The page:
In my own faith tradition, presently there are those who are calling for ministerial ordination to include women. (I know. It’s 2017 and we’re still having to debate this.) Those opposed to ordaining women are calling for unity. But unity requires a change in how someone thinks about something or someone. There can be no unity while the official position and policy expresses that women are somehow “less than” men. There can be no unity where injustice toward others is not challenged and rejected. There is no genuine unity where injustice is practiced within the community.

I think of the recent interview of Angela Davis by Michelle Alexander hosted by Union Seminary and Riverside Church. In the question and answer session at the end, the dynamic of repentance being prioritized above unity in the relationship between White allies and people of color is discussed. It’s well worth your time to watch the entire interview if you have not already.

Choosing to think and live differently is not always easy, but it is possible. We can choose to center our community in the experiences of the vulnerable. Choosing to forgive is not easy either. Both repentance and forgiveness take work, and it’s worth it. Division only ends up empowering our oppressors.

If your brother or sister sins against you rebuke them, and if they repent forgive them. And if seven times a day they sin against you, also seven times shall you forgive them. Q 17:3-4

HeartGroup Application

  1. Those who feel comfortable sharing, share with the group a time when you found it deeply challenging to listen to another person’s experience, but chose to listen anyway. How did it end up changing the way you thought about something?
  2. Share with the group a time when someone who hurt you chose to change, and how that change impacted your ability to forgive them. Share the result of that forgiveness.
  3. Commit as a group to set up healthy boundaries where we hold each other accountable. Become a group that creates a safe space for the vulnerable among you. Practice Jesus’s preferential option for the vulnerable. Be willing to change.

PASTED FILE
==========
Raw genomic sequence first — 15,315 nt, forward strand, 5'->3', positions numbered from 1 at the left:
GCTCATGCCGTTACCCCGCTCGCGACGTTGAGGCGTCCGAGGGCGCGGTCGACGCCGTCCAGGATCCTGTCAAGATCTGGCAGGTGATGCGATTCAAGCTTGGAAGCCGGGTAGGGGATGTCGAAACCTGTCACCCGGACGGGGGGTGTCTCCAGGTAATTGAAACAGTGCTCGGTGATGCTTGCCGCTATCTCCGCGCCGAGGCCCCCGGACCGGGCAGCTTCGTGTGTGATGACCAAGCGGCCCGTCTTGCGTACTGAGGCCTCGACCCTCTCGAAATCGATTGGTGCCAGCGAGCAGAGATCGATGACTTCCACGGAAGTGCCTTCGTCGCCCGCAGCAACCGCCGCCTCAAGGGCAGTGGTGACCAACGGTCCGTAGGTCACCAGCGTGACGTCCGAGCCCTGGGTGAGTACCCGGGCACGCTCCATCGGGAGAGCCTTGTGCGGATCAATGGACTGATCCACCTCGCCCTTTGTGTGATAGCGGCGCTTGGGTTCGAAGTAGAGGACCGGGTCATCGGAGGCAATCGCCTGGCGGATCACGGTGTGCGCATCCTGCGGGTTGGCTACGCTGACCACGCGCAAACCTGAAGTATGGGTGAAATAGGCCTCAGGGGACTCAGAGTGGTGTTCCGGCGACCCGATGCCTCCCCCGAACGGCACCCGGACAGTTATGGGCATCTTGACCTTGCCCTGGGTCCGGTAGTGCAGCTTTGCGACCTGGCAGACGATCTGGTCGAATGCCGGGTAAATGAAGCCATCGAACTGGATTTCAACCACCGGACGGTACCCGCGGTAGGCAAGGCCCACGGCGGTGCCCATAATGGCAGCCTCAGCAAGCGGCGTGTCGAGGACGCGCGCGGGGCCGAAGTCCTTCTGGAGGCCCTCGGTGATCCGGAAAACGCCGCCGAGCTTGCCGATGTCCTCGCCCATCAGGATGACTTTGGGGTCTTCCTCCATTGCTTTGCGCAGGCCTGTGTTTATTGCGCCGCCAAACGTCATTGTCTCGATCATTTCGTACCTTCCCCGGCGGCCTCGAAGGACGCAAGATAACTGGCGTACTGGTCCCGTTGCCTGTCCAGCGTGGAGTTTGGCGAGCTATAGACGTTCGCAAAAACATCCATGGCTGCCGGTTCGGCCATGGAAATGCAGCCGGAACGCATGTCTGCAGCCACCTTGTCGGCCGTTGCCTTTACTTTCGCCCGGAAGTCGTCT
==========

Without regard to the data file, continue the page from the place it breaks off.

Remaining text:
Thanks for checking in with us this week. Wherever you are, keep living in love, love that holds people accountable in our work of survival, resistance, and liberation on our path toward thriving.

I love each of you dearly.

I’ll see you next week.

 

The Lost Coin

by Herb Montgomery | November 3, 2017

“Jesus willfully and intentionally transgressed the community boundaries of his day. We should too. Keep in mind, the more ritually pure you were, the more clean you were, the more included, centered and privileged you would be in Jesus’ larger culture. Those who were deemed unclean were labeled “sinners.” And it was these “sinners,” these outsiders, who were embracing Jesus’s teachings.  It was these “sinners,” these outsiders whom Jesus embraced and was living in solidarity with. These were the ones Jesus was always seen with and it was these outsiders who were often seen with Jesus.”

Featured Text:

“Or what woman who has ten coins, if she were to lose o ne coin, would not light a lamp and sweep the house and hunt until she finds? And on finding she calls the friends and neighbors, saying: Rejoice with me, for I found the coin which I lost. Just so, I tell you, there is joy before the angels over one repenting sinner.” (Q 15:·8-10)

Companion Text:

Luke 15:8-10: “Or suppose a woman has ten silver coins and loses one. Doesn’t she light a lamp, sweep the house and search carefully until she finds it? And when she finds it, she calls her friends and neighbors together and says, ‘Rejoice with me; I have found my lost coin.’ In the same way, I tell you, there is rejoicing in the presence of the angels of God over one sinner who repents.”